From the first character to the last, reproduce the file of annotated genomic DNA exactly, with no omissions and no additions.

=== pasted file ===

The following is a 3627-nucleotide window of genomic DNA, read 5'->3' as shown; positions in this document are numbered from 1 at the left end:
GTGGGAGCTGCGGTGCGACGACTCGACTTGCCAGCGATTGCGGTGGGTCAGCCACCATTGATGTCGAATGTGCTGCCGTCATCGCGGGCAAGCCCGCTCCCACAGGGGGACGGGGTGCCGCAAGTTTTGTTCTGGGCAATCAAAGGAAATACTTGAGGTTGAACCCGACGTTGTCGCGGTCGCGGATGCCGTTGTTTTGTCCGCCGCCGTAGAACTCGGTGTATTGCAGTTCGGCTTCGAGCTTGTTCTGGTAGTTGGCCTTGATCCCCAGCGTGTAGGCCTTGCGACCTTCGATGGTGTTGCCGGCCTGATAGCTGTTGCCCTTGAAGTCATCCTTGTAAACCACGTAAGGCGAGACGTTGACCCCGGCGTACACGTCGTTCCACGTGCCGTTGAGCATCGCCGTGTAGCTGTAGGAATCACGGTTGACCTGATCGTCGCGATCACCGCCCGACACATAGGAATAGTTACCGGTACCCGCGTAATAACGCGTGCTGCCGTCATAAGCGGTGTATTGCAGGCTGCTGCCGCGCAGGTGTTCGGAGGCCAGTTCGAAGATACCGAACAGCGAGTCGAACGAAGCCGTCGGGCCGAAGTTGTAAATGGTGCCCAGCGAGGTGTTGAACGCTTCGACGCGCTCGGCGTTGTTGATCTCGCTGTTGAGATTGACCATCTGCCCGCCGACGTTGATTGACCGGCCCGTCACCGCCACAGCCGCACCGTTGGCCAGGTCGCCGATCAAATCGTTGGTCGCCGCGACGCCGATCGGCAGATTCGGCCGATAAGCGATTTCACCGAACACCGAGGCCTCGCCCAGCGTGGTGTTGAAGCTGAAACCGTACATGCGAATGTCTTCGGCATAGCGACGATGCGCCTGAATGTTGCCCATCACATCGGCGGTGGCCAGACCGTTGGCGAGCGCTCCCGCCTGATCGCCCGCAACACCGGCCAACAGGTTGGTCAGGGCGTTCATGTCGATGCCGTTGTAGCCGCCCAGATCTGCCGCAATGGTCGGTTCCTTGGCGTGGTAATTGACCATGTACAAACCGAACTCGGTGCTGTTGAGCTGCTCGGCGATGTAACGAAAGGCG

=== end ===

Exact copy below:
The following is a 3627-nucleotide window of genomic DNA, read 5'->3' as shown; positions in this document are numbered from 1 at the left end:
GTGGGAGCTGCGGTGCGACGACTCGACTTGCCAGCGATTGCGGTGGGTCAGCCACCATTGATGTCGAATGTGCTGCCGTCATCGCGGGCAAGCCCGCTCCCACAGGGGGACGGGGTGCCGCAAGTTTTGTTCTGGGCAATCAAAGGAAATACTTGAGGTTGAACCCGACGTTGTCGCGGTCGCGGATGCCGTTGTTTTGTCCGCCGCCGTAGAACTCGGTGTATTGCAGTTCGGCTTCGAGCTTGTTCTGGTAGTTGGCCTTGATCCCCAGCGTGTAGGCCTTGCGACCTTCGATGGTGTTGCCGGCCTGATAGCTGTTGCCCTTGAAGTCATCCTTGTAAACCACGTAAGGCGAGACGTTGACCCCGGCGTACACGTCGTTCCACGTGCCGTTGAGCATCGCCGTGTAGCTGTAGGAATCACGGTTGACCTGATCGTCGCGATCACCGCCCGACACATAGGAATAGTTACCGGTACCCGCGTAATAACGCGTGCTGCCGTCATAAGCGGTGTATTGCAGGCTGCTGCCGCGCAGGTGTTCGGAGGCCAGTTCGAAGATACCGAACAGCGAGTCGAACGAAGCCGTCGGGCCGAAGTTGTAAATGGTGCCCAGCGAGGTGTTGAACGCTTCGACGCGCTCGGCGTTGTTGATCTCGCTGTTGAGATTGACCATCTGCCCGCCGACGTTGATTGACCGGCCCGTCACCGCCACAGCCGCACCGTTGGCCAGGTCGCCGATCAAATCGTTGGTCGCCGCGACGCCGATCGGCAGATTCGGCCGATAAGCGATTTCACCGAACACCGAGGCCTCGCCCAGCGTGGTGTTGAAGCTGAAACCGTACATGCGAATGTCTTCGGCATAGCGACGATGCGCCTGAATGTTGCCCATCACATCGGCGGTGGCCAGACCGTTGGCGAGCGCTCCCGCCTGATCGCCCGCAACACCGGCCAACAGGTTGGTCAGGGCGTTCATGTCGATGCCGTTGTAGCCGCCCAGATCTGCCGCAATGGTCGGTTCCTTGGCGTGGTAATTGACCATGTACAAACCGAACTCGGTGCTGTTGAGCTGCTCGGCGATGTAACGAAAGGCG